Ok, where was I? Oh yeah. The "final project" of Human Marks.
We made a bound book showcasing our marks. It rests in a black cloth wrapper decorated with an entire week of kantha stitching. Dorothy asked that we model the many incredible examples she showed us from India,ie,fill in every possible space, explore direction, and take a stab (hee hee) at a border from her handy-dandy handout of options.
We stitched these covers slavishly. While waiting for the lectures to start....after yet another glorious home-cooked meal on the deck...beneath the bedside lamps that should have been switched off hours before. It went like it has always gone with stitching since the Beginning...idle meditative musings when alone, sharing of stories when in each other's company.
Here's how far I got, with a deep bow to Jude Hill's Patchwork Beasts class.
Which brings me to what I learned:
#1. There is nothing like the completely satisfying--and creatively productive--process of just making something. For its own sake, or to learn what it feels like to do it. Without an image of a finished project looming overhead like the shadow of a black pterodacytl. When I came home, I immediately gave birth to perhaps 25 little stitched pairs. They went into the wooden box, where they will jump out when drafted in service of #2.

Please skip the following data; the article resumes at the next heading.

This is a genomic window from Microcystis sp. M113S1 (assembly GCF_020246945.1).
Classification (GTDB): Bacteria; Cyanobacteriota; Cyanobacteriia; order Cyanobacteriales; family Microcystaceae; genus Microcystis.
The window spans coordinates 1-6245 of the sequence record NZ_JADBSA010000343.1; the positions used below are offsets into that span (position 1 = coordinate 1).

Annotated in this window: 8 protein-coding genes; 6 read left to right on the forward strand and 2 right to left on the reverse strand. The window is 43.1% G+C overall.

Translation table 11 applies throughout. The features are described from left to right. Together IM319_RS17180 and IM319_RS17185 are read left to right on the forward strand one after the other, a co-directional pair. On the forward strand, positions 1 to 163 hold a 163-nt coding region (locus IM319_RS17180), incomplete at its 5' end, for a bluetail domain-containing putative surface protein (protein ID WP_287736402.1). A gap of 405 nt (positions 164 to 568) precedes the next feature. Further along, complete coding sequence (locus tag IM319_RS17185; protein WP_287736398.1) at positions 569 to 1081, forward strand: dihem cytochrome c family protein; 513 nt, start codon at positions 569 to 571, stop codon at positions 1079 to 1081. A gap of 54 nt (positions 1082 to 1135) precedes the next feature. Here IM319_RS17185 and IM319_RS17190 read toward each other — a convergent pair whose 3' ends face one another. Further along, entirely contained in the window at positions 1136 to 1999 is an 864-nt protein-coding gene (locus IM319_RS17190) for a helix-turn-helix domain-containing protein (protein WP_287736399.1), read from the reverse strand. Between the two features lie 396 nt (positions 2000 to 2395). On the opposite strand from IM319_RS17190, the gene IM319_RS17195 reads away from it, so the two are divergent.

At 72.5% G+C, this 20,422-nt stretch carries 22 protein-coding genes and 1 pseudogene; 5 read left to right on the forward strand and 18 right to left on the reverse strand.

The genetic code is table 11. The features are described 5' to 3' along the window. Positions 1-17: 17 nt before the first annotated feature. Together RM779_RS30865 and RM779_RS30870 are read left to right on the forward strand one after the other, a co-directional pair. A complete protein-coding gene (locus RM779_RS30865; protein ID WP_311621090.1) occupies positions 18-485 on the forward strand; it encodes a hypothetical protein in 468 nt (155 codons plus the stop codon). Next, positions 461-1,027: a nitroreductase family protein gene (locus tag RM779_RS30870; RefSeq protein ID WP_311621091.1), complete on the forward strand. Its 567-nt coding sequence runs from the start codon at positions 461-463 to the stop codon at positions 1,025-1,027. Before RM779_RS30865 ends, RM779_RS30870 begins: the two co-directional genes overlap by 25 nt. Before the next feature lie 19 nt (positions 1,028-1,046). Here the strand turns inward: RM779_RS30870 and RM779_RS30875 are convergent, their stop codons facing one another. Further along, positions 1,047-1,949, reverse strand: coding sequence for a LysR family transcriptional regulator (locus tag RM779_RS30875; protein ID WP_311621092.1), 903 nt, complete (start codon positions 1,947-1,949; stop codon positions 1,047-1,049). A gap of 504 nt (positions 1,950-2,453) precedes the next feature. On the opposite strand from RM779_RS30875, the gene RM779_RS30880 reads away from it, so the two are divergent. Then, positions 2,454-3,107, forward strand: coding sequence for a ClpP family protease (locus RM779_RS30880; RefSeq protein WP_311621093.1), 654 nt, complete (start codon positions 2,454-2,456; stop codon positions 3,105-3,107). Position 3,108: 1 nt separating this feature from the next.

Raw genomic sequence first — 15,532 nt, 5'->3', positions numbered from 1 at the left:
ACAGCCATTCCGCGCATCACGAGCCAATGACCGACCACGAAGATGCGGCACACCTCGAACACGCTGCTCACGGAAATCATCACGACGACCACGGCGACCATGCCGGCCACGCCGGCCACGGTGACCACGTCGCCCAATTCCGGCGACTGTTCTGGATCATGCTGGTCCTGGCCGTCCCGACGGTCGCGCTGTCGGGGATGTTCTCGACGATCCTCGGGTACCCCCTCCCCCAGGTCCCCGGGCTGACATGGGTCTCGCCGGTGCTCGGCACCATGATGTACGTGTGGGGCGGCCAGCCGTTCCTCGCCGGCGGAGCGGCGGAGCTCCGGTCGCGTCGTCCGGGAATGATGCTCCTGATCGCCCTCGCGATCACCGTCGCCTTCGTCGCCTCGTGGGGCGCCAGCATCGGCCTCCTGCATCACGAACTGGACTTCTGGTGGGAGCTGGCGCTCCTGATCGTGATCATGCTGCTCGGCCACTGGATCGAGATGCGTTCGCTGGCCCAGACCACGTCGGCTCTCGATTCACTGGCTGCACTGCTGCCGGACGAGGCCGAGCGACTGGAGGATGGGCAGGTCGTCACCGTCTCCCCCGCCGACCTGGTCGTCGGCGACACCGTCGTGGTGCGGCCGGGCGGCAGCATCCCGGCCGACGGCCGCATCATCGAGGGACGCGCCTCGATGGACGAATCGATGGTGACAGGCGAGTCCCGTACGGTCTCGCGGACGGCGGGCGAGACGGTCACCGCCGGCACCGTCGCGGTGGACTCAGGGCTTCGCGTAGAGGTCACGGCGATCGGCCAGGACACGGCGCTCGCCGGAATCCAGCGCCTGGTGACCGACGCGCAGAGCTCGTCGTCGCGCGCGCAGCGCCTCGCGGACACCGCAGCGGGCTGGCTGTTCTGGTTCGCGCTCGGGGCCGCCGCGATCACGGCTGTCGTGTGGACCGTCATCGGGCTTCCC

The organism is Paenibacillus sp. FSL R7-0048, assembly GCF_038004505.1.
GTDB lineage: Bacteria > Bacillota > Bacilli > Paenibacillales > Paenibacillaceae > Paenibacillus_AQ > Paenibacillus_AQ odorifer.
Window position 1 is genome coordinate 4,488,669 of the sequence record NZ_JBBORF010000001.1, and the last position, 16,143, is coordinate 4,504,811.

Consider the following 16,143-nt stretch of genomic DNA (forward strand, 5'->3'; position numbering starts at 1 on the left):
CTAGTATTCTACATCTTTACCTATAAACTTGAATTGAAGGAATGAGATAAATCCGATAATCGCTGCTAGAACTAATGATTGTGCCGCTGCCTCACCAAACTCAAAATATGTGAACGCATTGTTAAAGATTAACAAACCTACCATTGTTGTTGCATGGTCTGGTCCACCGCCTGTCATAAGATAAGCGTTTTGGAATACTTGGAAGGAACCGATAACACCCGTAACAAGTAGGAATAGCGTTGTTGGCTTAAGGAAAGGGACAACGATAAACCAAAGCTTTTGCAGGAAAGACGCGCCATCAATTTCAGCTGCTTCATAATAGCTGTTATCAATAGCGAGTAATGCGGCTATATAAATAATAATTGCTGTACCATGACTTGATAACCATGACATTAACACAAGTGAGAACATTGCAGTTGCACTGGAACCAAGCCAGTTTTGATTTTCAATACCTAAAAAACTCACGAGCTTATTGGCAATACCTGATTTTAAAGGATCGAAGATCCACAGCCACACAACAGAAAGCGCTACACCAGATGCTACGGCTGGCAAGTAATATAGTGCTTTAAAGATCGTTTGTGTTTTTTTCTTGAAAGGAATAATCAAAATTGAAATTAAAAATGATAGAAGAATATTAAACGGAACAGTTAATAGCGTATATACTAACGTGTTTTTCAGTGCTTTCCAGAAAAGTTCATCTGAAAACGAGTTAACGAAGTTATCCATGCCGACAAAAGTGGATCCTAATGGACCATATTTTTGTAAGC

#2. You get a much richer final project when you choose to do one if you've spent time exploring the components. Or collecting them from Places around you.
#3. I have a deep but totally unexplainable affinity for the artifacts of the American West in the 19th century. (So does Himself, leading us to wonder whether we were together in another life back then. I say I was Butch Cassidy and he was a Dance Hall Girl.) I need to remember that when creating new work, because everything I saw that week shows me that Deep Affinity gives birth to Heart in one's creations.
#4. Black India Ink stays under the finger nails for a long time.
#5. It is infinitely easier to create when you are surrounded by creative souls who support one another, give and receive critiques and opinions without judgment, and show their work with conviction and without apology. Whether they make ceramics, fiber art, woven dish towels, or quilts, everyone around me was committed to making stuff.
#5. I was one of them.